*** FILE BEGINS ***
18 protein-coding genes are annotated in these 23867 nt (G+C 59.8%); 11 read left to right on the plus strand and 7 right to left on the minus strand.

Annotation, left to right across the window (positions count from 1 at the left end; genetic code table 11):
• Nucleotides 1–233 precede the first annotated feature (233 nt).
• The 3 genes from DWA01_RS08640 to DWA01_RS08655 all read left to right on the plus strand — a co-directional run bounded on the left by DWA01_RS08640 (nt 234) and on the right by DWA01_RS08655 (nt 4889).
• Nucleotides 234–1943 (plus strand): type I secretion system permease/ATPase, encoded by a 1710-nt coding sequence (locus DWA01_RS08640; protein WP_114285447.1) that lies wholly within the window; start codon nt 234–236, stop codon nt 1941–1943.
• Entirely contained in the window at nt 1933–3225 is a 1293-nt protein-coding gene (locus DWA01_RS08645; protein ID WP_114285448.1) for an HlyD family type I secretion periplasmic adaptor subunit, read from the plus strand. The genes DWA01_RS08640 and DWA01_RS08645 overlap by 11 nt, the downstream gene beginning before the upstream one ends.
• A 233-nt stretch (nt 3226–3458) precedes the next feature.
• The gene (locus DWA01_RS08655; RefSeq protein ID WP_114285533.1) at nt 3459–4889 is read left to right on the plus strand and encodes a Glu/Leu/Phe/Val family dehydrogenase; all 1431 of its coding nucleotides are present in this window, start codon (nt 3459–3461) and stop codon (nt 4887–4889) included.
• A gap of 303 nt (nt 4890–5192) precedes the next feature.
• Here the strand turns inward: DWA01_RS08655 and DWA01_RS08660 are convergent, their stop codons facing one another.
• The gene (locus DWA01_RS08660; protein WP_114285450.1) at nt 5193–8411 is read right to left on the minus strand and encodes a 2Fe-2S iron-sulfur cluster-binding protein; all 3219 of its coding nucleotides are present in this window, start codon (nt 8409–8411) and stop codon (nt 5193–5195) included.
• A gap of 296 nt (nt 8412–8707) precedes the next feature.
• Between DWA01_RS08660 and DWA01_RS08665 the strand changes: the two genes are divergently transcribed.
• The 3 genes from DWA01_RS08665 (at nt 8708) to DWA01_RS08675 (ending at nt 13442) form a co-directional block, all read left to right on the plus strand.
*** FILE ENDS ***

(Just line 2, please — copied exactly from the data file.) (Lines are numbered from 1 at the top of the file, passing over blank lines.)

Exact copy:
Annotation, left to right across the window (positions count from 1 at the left end; genetic code table 11):